So here, for what it’s worth, is my promise to my little girl. Of course I’m not going to cut her off from all the enjoyable and positive things currently considered “girly”: from playing with dolls to the life-changing wonderfulness of female friendships. But I will not let them define her. I will try, day after day, to contradict what the media, and too much of popular culture, is telling her about how she ought to live and what she ought to be. (And, yes, I would buy dolls for a son, if he wanted them.)
I will buy her toy railways, and proper, build-something-interesting blocks. (None of that pink, make-your-own-beauty-parlour abomination, although she’s welcome to enjoy the new female scientists range.) I will show her videos like this brilliant ad and buy her books where the heroine subverts gender stereotype (starting with this wonderful tale of a princess who rescues her prince only to ditch him when he proves decidedly unreconstructed).
When she gets older, I will take her career aspirations seriously. I will never, by word or expression, give her reason to believe that some paths are off limits because she’s a girl, and I will pick an immediate fight with anyone who tries to do so. (Engineer like her grandfather? Brilliant. Playing rugby for Scotland? Great, only let’s hope she hasn’t inherited my lack of coordination.)
I will find female role models to counter the barrage of Barbie-figured, famous-for-their-looks celebrities. Politicians, scientists, sports stars, but also the many talented and successful women that I am lucky enough to have as friends, family, and colleagues. I will make sure she always knows that my career is as important as her dad’s and that family life – that elusive “work-life balance” – is as important for him as it is for me. (It helps that he took some of the parental leave, and would do it again if we have another baby. Also that he is really quite good at hanging out the washing, and better in the kitchen than I am.)
If I can, I will teach her to eat and to live healthily, but without making a fuss about it. And by cultivating (or at least faking) a healthy indifference to whether I can squeeze into a particular size of jeans myself, I will try to counter the body-image neurosis that she will be taught to accept as her feminine inheritance.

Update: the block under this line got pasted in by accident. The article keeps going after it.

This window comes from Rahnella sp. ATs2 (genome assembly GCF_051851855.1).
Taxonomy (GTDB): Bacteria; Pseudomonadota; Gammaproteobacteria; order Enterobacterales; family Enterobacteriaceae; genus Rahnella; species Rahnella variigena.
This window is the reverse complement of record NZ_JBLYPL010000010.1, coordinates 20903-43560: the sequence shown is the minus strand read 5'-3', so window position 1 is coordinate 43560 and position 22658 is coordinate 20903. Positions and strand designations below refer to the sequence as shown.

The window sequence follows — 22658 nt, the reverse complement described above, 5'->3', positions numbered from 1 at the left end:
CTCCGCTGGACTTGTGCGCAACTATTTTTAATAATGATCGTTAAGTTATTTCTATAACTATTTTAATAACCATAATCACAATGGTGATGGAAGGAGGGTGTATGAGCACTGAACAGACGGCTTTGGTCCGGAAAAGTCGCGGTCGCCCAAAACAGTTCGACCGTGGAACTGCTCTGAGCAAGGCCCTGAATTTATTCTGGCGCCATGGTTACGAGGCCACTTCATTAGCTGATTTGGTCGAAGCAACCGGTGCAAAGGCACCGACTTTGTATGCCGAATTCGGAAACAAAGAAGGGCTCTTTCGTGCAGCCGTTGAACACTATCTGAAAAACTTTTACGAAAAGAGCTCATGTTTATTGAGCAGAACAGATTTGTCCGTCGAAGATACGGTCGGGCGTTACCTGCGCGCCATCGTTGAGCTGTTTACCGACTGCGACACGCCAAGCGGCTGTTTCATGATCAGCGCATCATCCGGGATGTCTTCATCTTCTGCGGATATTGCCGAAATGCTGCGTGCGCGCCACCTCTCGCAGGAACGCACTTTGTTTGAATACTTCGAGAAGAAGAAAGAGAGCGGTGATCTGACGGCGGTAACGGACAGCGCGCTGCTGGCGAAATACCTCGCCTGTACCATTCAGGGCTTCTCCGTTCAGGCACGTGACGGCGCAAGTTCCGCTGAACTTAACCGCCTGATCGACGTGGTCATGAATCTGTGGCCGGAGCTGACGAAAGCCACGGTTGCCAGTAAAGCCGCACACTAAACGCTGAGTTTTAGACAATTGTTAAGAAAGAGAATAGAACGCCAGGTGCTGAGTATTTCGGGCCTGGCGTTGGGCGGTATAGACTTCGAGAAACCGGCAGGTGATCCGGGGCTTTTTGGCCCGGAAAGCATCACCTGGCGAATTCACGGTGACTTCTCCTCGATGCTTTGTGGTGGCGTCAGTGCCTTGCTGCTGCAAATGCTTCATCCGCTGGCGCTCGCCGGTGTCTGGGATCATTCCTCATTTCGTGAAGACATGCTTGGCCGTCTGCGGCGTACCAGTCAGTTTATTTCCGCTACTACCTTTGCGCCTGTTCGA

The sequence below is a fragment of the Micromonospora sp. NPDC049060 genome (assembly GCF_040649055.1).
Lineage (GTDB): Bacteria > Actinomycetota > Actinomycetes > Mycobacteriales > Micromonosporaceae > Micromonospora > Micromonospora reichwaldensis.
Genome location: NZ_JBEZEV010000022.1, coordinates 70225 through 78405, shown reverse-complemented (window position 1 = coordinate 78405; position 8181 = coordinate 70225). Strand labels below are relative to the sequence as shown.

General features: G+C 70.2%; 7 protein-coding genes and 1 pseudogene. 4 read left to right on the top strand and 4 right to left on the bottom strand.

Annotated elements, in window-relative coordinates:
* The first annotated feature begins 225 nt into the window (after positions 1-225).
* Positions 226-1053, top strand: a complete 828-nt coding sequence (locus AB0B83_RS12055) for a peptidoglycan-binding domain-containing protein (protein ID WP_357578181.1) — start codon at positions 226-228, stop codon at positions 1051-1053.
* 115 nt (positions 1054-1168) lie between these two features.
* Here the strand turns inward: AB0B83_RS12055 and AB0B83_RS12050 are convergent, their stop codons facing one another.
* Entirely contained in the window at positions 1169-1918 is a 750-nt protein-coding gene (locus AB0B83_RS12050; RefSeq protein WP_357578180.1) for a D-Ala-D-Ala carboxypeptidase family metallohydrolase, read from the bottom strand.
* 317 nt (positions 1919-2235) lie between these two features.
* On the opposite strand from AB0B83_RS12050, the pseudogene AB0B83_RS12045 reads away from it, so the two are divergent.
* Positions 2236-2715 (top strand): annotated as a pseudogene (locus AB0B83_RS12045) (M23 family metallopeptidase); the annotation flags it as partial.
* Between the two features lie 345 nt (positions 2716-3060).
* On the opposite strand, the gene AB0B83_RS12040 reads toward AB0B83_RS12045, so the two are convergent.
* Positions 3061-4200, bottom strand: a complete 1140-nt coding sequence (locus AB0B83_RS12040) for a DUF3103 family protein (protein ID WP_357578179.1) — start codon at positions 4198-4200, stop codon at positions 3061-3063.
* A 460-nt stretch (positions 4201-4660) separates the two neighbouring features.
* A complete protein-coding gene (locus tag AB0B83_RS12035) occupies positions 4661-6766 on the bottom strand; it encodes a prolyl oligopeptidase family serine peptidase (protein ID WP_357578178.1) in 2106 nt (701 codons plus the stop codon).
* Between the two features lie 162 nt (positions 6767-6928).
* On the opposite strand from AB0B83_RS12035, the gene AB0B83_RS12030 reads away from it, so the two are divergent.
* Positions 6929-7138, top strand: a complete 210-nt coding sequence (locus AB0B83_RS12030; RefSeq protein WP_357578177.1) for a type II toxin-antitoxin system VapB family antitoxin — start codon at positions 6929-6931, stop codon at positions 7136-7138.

I know my limitations, though, and I know them even though I make all these plans with the full support of her father. We can do a lot, as parents of girls. We can teach them to question the received truths that society throws at them from the moment they are born. We can do this in what we do as well as what we say. But we can’t do it all.
That doesn’t mean it can’t be done. Not all of it: we can’t change biology, as our guest blogger has pointed out. Our daughters, if they want to have sons or daughters of their own, will face a time pressure their male counterparts, by and large, don’t. But there is a lot they could be spared, given some effort at the societal level.
And that’s the really depressing thing: none of this is new. Much of it could have been written by my mum, more than 35 years ago. It’s because things haven’t changed – or haven’t changed enough – that I’m feeling so outraged now. We need collective action: from consumer pressure to end the sexist categorisation of toys (it worked with Hamley’s) to the kind of wholesale institutional change needed to ensure that sexual harassment actually gets reported, because it will be taken seriously.
And, parents of boys, we need your help. We need you to teach your sons to regard their sisters and female friends as every bit as brave, as worth listening to, as likely to be interested in building a Lego masterpiece or jumping in the mud, as they are. We can create girls who expect and demand more, for themselves and for each other, but unless they are to face numerous personal sacrifices to get it, we need the men who will surround them – the brothers, husbands, boyfriends, friends with whom they will inherit our society – to be prepared to give it.